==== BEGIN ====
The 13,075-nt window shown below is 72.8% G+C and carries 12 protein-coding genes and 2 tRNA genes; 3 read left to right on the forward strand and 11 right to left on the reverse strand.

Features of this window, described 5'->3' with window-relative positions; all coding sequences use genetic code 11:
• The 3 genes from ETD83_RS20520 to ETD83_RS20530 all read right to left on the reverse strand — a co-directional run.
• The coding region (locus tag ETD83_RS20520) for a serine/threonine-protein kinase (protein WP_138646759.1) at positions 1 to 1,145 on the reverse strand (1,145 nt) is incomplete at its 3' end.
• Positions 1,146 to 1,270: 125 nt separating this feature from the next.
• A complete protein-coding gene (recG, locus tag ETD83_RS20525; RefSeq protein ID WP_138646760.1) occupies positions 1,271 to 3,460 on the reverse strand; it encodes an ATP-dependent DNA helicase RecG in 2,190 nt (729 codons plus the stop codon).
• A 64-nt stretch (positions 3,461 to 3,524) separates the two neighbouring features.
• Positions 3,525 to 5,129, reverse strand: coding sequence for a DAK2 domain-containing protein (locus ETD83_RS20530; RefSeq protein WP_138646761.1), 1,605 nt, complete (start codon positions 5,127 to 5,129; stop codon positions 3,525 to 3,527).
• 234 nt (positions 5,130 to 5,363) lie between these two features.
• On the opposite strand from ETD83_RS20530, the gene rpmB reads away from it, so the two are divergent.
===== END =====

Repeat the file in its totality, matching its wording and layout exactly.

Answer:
The 13,075-nt window shown below is 72.8% G+C and carries 12 protein-coding genes and 2 tRNA genes; 3 read left to right on the forward strand and 11 right to left on the reverse strand.

Features of this window, described 5'->3' with window-relative positions; all coding sequences use genetic code 11:
• The 3 genes from ETD83_RS20520 to ETD83_RS20530 all read right to left on the reverse strand — a co-directional run.
• The coding region (locus tag ETD83_RS20520) for a serine/threonine-protein kinase (protein WP_138646759.1) at positions 1 to 1,145 on the reverse strand (1,145 nt) is incomplete at its 3' end.
• Positions 1,146 to 1,270: 125 nt separating this feature from the next.
• A complete protein-coding gene (recG, locus tag ETD83_RS20525; RefSeq protein ID WP_138646760.1) occupies positions 1,271 to 3,460 on the reverse strand; it encodes an ATP-dependent DNA helicase RecG in 2,190 nt (729 codons plus the stop codon).
• A 64-nt stretch (positions 3,461 to 3,524) separates the two neighbouring features.
• Positions 3,525 to 5,129, reverse strand: coding sequence for a DAK2 domain-containing protein (locus ETD83_RS20530; RefSeq protein WP_138646761.1), 1,605 nt, complete (start codon positions 5,127 to 5,129; stop codon positions 3,525 to 3,527).
• 234 nt (positions 5,130 to 5,363) lie between these two features.
• On the opposite strand from ETD83_RS20530, the gene rpmB reads away from it, so the two are divergent.